Much discussion Tuesday night centered around the condition of the hotel. City officials and some in the crowd told of negative comments about the Highland’s condition and bad experiences had there.
Even a Great Bend Convention and Visitor’s Bureau study indicated that remodeling the center without a greatly improved hotel would be a mistake. “Great Bend is well thought of, but the property (the Highland) is rendering Great Bend undesirable and uncompetative,” the study said.
Bixler wondered if it could be improved enough to not hinder the center’s progress.
A new center/hotel complex would require about six acres. Bixler said the center would cost about $170-180 per square foot and the motel about $64-65,000 per room.
So, a 20,000-square-foot center would cost in the ballpark of $3.6 million. A 90-room hotel would cost about $5.8 million.
That excludes the soft costs and the land. And, the architects said these are merely concepts with the details and exact costs coming out in the design development phase.
Another option is what Unruh mentioned. City Administrator Howard Partington said city personnel have done some minor repairs to the center, which was built in the 1980s.
He didn’t have any cost estimates for what it would take to make the needed improvements. However, to replace the heating, air conditioning and electrical systems would run about $800,000, and it would still be an old building.
 “We’ve had a heck of a wrestling match with this,” said Mayor Mike Allison.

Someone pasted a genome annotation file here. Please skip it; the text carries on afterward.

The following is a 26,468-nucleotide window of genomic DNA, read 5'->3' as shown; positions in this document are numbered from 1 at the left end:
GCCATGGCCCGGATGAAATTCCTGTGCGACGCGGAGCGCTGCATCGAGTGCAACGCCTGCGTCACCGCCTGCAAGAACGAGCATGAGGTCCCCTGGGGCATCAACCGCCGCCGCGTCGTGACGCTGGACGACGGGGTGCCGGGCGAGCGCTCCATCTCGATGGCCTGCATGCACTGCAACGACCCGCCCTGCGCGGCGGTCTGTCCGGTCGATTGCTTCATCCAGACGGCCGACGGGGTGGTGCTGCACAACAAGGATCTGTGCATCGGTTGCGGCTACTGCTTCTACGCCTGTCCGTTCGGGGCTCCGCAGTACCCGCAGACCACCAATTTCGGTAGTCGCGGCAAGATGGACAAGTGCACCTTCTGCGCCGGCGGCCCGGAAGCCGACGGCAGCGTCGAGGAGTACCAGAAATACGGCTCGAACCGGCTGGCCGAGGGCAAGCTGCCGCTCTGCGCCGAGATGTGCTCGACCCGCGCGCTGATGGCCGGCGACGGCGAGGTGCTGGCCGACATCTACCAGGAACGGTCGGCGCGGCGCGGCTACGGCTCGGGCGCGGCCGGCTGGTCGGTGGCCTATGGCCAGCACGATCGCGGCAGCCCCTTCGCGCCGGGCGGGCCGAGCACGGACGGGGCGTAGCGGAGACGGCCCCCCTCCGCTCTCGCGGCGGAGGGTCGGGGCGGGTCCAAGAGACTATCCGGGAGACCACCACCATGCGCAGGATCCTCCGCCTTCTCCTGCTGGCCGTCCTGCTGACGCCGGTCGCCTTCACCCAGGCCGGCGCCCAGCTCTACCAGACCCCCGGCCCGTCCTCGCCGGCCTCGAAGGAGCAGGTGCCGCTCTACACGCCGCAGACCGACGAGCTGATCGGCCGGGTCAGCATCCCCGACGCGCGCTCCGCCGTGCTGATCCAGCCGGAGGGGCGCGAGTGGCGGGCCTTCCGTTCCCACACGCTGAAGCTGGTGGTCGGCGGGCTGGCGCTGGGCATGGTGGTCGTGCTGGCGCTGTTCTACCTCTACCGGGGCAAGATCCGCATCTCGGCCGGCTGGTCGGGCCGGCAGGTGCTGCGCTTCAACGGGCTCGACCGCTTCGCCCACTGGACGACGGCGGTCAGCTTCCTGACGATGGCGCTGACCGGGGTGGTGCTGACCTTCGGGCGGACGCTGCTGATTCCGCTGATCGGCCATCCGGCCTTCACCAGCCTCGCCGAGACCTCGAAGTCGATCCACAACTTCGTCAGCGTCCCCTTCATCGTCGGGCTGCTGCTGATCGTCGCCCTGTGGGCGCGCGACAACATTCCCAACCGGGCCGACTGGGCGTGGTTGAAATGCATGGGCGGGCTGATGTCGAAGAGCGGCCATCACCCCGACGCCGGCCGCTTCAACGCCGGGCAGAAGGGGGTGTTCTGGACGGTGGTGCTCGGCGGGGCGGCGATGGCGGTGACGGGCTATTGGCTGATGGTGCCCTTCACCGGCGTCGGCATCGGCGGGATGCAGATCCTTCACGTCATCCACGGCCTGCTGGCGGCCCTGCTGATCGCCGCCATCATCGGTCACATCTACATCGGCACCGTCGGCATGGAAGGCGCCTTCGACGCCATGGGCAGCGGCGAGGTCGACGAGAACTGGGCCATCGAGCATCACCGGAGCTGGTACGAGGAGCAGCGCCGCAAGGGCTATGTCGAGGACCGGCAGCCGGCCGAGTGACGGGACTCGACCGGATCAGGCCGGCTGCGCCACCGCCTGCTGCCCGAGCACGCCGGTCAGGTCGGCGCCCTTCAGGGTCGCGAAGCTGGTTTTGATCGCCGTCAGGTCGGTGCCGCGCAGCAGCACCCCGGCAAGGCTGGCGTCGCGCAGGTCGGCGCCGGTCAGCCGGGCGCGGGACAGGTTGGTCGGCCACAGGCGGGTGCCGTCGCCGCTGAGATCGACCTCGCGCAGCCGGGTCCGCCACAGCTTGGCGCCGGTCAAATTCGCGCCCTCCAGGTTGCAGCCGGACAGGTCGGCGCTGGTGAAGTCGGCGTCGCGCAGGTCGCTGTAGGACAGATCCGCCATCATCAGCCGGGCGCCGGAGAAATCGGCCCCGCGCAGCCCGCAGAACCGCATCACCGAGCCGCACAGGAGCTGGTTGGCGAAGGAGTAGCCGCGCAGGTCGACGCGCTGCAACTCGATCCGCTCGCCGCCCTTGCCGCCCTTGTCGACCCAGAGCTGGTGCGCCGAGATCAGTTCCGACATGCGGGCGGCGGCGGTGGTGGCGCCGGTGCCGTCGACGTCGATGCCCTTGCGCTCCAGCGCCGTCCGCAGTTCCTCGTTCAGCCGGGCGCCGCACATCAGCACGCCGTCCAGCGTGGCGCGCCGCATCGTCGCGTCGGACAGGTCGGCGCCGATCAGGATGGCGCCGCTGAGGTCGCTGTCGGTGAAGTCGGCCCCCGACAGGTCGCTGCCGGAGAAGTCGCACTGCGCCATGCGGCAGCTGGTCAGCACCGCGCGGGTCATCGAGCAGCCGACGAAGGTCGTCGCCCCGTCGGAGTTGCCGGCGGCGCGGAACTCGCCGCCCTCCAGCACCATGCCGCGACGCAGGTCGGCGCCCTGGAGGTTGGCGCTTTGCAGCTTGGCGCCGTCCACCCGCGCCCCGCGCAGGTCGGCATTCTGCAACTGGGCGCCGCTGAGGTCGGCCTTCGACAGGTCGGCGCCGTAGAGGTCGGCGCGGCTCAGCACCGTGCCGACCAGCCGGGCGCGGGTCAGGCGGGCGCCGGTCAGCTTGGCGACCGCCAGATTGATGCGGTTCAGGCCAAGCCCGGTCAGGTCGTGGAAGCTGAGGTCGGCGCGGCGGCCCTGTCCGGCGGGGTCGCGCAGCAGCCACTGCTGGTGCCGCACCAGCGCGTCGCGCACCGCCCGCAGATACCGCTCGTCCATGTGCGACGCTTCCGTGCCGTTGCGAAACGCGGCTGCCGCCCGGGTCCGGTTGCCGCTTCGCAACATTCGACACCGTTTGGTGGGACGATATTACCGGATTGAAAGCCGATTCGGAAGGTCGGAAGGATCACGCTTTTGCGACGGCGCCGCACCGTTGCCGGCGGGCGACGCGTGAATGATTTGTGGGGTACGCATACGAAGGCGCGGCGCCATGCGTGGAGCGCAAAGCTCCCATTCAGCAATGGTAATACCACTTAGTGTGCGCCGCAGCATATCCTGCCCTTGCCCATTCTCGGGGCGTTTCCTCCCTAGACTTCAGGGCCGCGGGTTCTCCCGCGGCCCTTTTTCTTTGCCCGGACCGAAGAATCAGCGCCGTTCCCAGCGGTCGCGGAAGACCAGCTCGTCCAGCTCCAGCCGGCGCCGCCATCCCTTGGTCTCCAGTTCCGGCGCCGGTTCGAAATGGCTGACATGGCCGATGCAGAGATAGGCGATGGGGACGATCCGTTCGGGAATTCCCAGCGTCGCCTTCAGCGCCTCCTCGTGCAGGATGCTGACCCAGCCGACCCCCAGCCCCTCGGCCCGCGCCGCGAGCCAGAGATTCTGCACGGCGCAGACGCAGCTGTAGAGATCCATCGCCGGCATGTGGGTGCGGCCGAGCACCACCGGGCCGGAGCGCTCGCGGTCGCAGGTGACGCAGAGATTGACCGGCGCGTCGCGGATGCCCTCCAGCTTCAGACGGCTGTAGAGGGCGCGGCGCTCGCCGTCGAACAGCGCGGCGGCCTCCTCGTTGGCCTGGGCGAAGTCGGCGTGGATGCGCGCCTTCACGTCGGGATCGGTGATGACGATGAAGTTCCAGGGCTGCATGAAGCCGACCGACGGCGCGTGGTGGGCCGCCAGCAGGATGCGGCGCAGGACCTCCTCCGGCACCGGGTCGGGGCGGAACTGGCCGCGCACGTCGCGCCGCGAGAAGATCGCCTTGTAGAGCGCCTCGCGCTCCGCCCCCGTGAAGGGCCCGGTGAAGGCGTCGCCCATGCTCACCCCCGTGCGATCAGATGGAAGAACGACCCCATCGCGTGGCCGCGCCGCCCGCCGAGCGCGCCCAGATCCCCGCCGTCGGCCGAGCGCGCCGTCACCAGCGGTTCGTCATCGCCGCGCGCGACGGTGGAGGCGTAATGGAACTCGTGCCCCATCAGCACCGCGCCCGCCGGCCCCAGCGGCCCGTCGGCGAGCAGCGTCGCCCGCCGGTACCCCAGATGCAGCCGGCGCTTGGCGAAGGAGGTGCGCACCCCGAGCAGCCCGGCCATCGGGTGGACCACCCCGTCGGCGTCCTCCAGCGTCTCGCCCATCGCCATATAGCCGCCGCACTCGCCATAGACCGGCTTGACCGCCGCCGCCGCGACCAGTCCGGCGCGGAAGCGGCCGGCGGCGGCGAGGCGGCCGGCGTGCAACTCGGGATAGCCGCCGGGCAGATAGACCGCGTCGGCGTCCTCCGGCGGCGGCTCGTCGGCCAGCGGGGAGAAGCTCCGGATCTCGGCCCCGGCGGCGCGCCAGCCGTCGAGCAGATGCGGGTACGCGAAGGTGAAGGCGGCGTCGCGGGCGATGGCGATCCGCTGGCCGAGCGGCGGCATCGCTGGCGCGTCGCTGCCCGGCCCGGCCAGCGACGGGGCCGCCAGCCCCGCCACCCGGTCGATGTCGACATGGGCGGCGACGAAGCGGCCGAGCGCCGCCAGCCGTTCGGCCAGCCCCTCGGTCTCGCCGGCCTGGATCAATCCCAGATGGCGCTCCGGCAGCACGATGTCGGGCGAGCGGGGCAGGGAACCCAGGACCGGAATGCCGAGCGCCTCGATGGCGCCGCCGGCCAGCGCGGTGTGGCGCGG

Questions from the floor brought out that the center books about 12-15 conventions per year and that conventions make up about 20 percent of the total business with the rest coming from community events, such as weddings and meetings. But, it was noted, even some of those local activities require motel rooms.
It was noted by an audience member that part of the original vision for the center was that it close to the city’s business district. “It has to stay on 10th Street,” they said.
There is a chance that a refurbished or new center would lure more gatherings. But, this would take time and marketing
Parking will remain a problem at the current site.
Allison said the trend is for municipalities to own their convention centers. This is the case in Dodge City, Newton and Junction City.
“They probably won’t turn a profit,” he said. But, the business they generate for the surrounding restaurants and other businesses is the real draw.
Council member Ken Roberts got to the bottom line. “Will the community support this? Will the taxpayers support this?”
A $3.5 million project would raise the mill levy four mills, with each mill bringing in about $94,000. Although the city has the funds to make minor repairs, it would have to issue bonds to cover the more extensive project.
The city has not looked at any other sites and has not priced land.
“This is a real tough decision,” Bixler said.
Partington said he would come back to a council meeting in the near future with more solid number. He invited the public to attend that meeting as well.
The city used $500,000 donated by an anonymous group of local residents to purchase the convention center in 2011. It has been grappling with what to do with it ever since.